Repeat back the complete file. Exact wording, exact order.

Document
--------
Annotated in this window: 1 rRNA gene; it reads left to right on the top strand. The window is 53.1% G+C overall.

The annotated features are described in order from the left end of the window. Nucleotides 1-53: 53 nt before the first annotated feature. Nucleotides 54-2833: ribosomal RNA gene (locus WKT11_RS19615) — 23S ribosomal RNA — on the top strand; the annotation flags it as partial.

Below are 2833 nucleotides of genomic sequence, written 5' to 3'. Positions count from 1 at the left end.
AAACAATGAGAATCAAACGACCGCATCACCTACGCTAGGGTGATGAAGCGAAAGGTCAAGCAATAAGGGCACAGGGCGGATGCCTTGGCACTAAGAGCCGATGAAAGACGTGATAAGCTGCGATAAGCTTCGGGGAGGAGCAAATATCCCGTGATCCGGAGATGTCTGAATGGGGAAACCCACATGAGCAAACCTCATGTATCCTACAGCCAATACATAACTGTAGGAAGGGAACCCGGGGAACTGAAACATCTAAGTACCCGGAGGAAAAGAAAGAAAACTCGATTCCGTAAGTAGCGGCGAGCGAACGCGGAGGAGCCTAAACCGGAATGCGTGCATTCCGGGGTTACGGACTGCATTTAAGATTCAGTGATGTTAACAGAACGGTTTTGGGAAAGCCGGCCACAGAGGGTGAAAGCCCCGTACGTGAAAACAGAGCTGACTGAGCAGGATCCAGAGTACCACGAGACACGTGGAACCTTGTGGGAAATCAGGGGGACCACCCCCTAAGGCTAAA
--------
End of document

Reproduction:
Annotated in this window: 1 rRNA gene; it reads left to right on the top strand. The window is 53.1% G+C overall.

The annotated features are described in order from the left end of the window. Nucleotides 1-53: 53 nt before the first annotated feature. Nucleotides 54-2833: ribosomal RNA gene (locus WKT11_RS19615) — 23S ribosomal RNA — on the top strand; the annotation flags it as partial.

Below are 2833 nucleotides of genomic sequence, written 5' to 3'. Positions count from 1 at the left end.
AAACAATGAGAATCAAACGACCGCATCACCTACGCTAGGGTGATGAAGCGAAAGGTCAAGCAATAAGGGCACAGGGCGGATGCCTTGGCACTAAGAGCCGATGAAAGACGTGATAAGCTGCGATAAGCTTCGGGGAGGAGCAAATATCCCGTGATCCGGAGATGTCTGAATGGGGAAACCCACATGAGCAAACCTCATGTATCCTACAGCCAATACATAACTGTAGGAAGGGAACCCGGGGAACTGAAACATCTAAGTACCCGGAGGAAAAGAAAGAAAACTCGATTCCGTAAGTAGCGGCGAGCGAACGCGGAGGAGCCTAAACCGGAATGCGTGCATTCCGGGGTTACGGACTGCATTTAAGATTCAGTGATGTTAACAGAACGGTTTTGGGAAAGCCGGCCACAGAGGGTGAAAGCCCCGTACGTGAAAACAGAGCTGACTGAGCAGGATCCAGAGTACCACGAGACACGTGGAACCTTGTGGGAAATCAGGGGGACCACCCCCTAAGGCTAAA